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Highlights of Amy Coney Barrett's questioning at Supreme Court confirmation hearing

Democrats grilled Trump's nominee on health care and abortion, among other issues.

Judge Amy Coney Barrett faced questions from the Senate Judiciary Committee on Tuesday, the second day of her confirmation hearings for the U.S. Supreme Court.

Barrett, nominated by President Donald Trump, on Monday delivered her opening statement to the 22-member committee, explaining her judicial philosophy and paying tribute to the late Justice Ruth Bader Ginsburg, whom she would replace if confirmed. The senators also read their opening statements, previewing the key points that each side is likely to put forward during their questioning.

Senate Democrats focused their questions heavily on the Affordable Care Act. The Supreme Court is set this fall to take up a pivotal case on Obamacare, which Barrett has criticized in the past.

This coverage has ended. Follow the latest on Day 3 of the hearings here.

Read the latest updates below:

Where does Barrett stand on Brown v. Board of Education?

In response to a question from Graham about Brown v. Board of Education, Barrett said that she considers it a "superprecedent." 

Barrett said that a superprecedent is "a precedent that is so well established that it would be unthinkable that it would ever be overruled."

She said that there would have to be a case and a controversy for the Supreme Court to revisit the landmark 1954 decision. 

"I do not see that happening anytime soon," she said. 

Graham begins his round of questioning by bashing Obamacare

Sen. Lindsey Graham, R-S.C., chairman of the Judiciary Committee, began his time for questions by bashing Obamacare, as Democrats have warned that Barrett's confirmation would result in the reversal of the health care law.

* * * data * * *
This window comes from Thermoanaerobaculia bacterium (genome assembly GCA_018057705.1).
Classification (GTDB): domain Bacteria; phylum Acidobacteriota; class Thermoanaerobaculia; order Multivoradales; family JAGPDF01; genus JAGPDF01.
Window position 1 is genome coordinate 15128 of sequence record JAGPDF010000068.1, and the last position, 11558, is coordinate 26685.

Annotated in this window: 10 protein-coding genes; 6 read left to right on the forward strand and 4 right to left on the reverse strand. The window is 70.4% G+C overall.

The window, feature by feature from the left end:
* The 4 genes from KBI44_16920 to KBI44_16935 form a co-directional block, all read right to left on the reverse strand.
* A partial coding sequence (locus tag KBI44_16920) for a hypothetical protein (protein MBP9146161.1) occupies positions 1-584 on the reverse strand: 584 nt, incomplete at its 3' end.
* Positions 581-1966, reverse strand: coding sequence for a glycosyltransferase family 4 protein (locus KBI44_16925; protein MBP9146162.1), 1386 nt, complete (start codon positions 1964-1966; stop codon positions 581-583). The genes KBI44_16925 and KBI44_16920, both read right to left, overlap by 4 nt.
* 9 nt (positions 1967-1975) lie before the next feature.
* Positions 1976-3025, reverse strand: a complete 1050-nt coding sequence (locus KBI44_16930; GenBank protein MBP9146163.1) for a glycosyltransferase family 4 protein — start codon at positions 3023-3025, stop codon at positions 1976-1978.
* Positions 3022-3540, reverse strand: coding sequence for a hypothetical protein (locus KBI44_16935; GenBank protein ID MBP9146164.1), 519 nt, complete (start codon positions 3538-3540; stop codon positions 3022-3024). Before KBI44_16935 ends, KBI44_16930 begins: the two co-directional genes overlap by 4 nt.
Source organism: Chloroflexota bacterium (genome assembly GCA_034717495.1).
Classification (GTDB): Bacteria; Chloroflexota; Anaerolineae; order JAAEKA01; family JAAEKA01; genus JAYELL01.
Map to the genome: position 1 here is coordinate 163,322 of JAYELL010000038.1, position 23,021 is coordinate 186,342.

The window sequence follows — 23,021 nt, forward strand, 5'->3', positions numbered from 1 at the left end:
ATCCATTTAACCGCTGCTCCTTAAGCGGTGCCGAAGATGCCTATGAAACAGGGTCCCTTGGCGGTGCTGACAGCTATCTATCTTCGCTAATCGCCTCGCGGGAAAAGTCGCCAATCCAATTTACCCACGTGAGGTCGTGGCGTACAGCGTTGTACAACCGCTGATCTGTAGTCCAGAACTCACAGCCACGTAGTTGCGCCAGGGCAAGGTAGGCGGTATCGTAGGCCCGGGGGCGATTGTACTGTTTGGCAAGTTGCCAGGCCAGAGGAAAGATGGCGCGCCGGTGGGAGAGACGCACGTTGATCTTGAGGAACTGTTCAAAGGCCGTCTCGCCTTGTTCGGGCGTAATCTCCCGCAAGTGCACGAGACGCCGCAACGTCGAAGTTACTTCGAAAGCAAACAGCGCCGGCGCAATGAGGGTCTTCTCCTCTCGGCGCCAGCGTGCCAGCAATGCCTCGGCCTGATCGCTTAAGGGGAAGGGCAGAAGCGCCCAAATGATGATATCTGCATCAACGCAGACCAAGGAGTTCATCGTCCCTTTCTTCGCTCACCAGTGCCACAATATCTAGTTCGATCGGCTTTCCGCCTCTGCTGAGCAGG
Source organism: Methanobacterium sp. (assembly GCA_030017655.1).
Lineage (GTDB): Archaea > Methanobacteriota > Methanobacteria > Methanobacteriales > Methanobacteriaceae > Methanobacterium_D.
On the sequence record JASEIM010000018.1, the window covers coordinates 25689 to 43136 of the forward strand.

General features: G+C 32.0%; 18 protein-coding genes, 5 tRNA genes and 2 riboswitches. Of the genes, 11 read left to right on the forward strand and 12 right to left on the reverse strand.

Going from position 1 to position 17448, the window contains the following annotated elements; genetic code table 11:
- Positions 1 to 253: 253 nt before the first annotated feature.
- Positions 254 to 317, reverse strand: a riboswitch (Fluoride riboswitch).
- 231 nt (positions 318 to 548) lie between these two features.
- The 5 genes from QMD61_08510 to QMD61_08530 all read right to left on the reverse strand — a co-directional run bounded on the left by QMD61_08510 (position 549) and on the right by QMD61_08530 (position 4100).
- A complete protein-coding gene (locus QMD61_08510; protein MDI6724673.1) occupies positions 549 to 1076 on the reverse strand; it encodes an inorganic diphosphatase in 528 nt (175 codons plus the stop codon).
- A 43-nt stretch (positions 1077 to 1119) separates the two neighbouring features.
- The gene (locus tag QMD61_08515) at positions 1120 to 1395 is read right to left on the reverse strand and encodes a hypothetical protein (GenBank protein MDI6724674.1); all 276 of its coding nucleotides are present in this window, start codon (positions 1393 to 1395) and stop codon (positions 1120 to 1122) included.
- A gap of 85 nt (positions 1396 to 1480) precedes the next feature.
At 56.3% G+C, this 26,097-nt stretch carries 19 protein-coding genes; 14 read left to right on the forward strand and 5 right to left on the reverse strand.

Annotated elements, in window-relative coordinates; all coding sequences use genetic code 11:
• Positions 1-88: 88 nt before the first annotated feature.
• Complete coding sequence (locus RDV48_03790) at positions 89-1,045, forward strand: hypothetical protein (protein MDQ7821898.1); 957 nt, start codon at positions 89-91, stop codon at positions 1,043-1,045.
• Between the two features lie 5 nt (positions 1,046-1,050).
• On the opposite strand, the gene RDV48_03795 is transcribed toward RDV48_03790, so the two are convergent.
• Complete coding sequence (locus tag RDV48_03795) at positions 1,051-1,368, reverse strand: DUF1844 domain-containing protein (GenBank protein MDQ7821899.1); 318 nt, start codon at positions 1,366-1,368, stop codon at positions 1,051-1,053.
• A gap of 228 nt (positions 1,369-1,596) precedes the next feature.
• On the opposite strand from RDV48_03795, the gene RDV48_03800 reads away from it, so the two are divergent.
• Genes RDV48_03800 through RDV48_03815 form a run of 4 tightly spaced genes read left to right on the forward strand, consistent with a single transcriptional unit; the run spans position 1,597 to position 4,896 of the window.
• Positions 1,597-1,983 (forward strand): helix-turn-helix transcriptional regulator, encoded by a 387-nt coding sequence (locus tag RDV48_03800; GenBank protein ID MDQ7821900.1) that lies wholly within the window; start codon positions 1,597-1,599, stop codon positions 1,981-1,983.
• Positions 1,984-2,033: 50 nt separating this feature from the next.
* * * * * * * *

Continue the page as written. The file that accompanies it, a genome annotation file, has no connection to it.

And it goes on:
“All of you want to impose Obamacare in South Carolina — we don’t want it,” Graham said. "We want South Carolina-care, not Obamacare."

Graham, who faces a competitive re-election race against Democrat Jaime Harrison, said that if it were up to him, he would "block grant this money, send it back to the states and in a more fair allocation." 

"And we would require pre-existing conditions to be covered as part of the block grant," he said. 

Graham then asked Barrett what she means to be an originalist. She said that she interprets the Constitution as having "the meaning that it had at the time people ratified it," and that "meaning doesn't change over time and it's not up to me to update it or infuse my own policy views into it."

Harris, Leahy are only senators expected to participate virtually

Sens. Kamala Harris, D-Calif., and Patrick Leahy, D-Vt., are the only senators on the Senate Judiciary Committee who are expected to participate remotely in the hearing Tuesday.

Both senators have voiced concern about safety protocols during the pandemic. Negative Covid-19 tests are not required to appear at the hearing in person, despite requests from Democrats, though senators, staff and members of the press are asked to complete self-screening forms.

Sen. Thom Tillis, R-N.C., is expected to appear in person Tuesday after delivering his opening statement virtually Monday because of his recent Covid-19 diagnosis. Tillis released a letter from his personal physician Tuesday stating that his isolation ended at 4 p.m. Monday. 

Sen. Thom Tillis, R-N.C., attends a Senate hearing in 2019.Tom Williams / CQ-Roll Call via Getty Images file

Here's what happened on Day 1 of Barrett hearings

Just catching up on Barrett's confirmation? Here are some highlights from Monday's hearing:

With eye on election, Democrats hammer health care on first day of Barrett hearing

Senate Democrats came to the first day of the Supreme Court hearings Monday with a singular message: Health care coverage and protections for millions of Americans are at risk if Barrett is confirmed.

Like a choir singing in unison, Democrats carried the same tune, in different vocal ranges. Each showed photos of constituents who have battled illness and stand to lose potential lifesaving treatment if the Affordable Care Act were axed, demonstrating an unusual level of harmony for a party not known for message discipline.

The relentless attacks were aimed at exploiting the GOP's Achilles' heel in the election — a pandemic-weary public that continues to cite health care as a top issue and trusts Democrats more on the topic. Without the votes to stop Republicans from confirming Barrett, 48, to a lifetime appointment on the court, Democrats are seeking to maximize their revenge at the ballot box.

Read more here.